In today's rapidly evolving business landscape, a new approach to growth is taking center stage: Product-Led growth (PLG). Unlike traditional methods, PLG places the product itself at the forefront of user acquisition, retention, and expansion. It is not simply having your product team build out a lightweight version of your product and exposing it to customers. PLG is about adopting a new go-to-market (GTM) strategy.
In this article, we'll walk you through the essential steps to build a successful PLG strategy from the ground up.
Why are B2B business leaders considering Product-Led growth?
In most of our conversations with fellow product leaders and CXOs, most companies are adopting a PLG strategy for the following reasons:
My competition has adopted a product-led journey and is leap-frogging from a growth perspective.
We need to find an alternate path to sustainable growth.
My investors have asked me to adopt the PLG-based GTM model.
We believe PLG is the inevitable future and path to efficient growth.
However, this desire of adopting a PLG strategy leads a lot of leaders to face the painful realization that PLG is a process of “unlearning” your current GTM models and rebuilding a new GTM strategy from scratch.
3 Stages of PLG Maturity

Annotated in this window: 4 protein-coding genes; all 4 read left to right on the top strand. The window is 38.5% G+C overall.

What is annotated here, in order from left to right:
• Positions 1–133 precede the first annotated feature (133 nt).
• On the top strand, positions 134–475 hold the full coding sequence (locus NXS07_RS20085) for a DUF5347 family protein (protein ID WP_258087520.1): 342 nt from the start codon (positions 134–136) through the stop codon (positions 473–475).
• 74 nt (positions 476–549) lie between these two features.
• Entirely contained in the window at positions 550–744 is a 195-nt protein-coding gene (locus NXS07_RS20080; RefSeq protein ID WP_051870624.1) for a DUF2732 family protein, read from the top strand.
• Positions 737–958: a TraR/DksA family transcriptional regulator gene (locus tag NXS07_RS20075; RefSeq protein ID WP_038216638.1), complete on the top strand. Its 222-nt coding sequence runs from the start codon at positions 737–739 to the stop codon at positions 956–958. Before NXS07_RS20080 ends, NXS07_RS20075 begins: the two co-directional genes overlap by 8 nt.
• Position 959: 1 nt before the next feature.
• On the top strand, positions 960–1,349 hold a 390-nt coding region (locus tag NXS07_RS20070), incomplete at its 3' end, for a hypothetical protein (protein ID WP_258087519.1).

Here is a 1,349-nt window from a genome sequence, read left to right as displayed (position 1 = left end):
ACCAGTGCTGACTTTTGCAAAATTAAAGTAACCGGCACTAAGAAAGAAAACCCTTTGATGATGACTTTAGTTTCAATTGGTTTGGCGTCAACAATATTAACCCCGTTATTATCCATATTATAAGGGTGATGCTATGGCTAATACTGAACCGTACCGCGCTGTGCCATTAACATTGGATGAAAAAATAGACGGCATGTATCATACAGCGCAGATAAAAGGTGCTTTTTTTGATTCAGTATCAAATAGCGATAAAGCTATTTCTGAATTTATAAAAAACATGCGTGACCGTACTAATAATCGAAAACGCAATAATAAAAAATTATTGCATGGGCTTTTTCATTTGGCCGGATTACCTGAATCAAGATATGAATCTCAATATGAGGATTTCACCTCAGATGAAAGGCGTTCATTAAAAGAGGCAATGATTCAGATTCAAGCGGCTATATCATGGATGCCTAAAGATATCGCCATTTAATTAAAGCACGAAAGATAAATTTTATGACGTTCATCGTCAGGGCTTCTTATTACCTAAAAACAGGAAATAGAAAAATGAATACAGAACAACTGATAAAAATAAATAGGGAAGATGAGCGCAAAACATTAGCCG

There’s nothing simple about building a B2B product-led journey, so we’ve broken it down into three stages: building, automating, and optimizing.
Stage 1: Building your self-serve experience
For most B2B tech companies, the adoption of a self-serve flow represents a significant challenge as they have been mentally conditioned with the belief that most products or deployments are too complex for a self-serve offering. However, the product leaders that we’ve spoken to challenge this well-entrenched notion. The solution lies in an elegant auth path, onboarding strategy, and first-time user experience (FTUX).
Like most strategy changes, the first step is to understand your Ideal Customer Profile (ICP). Once you have landed on your ICP you need to design an experience that prospective users can mostly try or evaluate by themselves. To help customers find the value in your product, you must provide them with a robust menu of user-friendly education content. This includes in-product nudges, on-demand training, access to help articles and provide access to a community.
Another element of your PLG strategy is choosing your business model. The most common options are Free Trial (time-bound trial with full product access) or Freemium (free forever with product limitations).
Benefits of the Freemium approach:
It opens up your top-of-funnel more than a Free Trial.
The Freemium route tends to generate 33% more free accounts for every website visitor.
Benefits of the Free Trial approach:
Free Trials create a sense of urgency, motivating prospects to make a decision quickly.
The median free-to-paid conversion rate for Free Trial products is roughly twice that of Freemium products (approximately 14% versus 7%).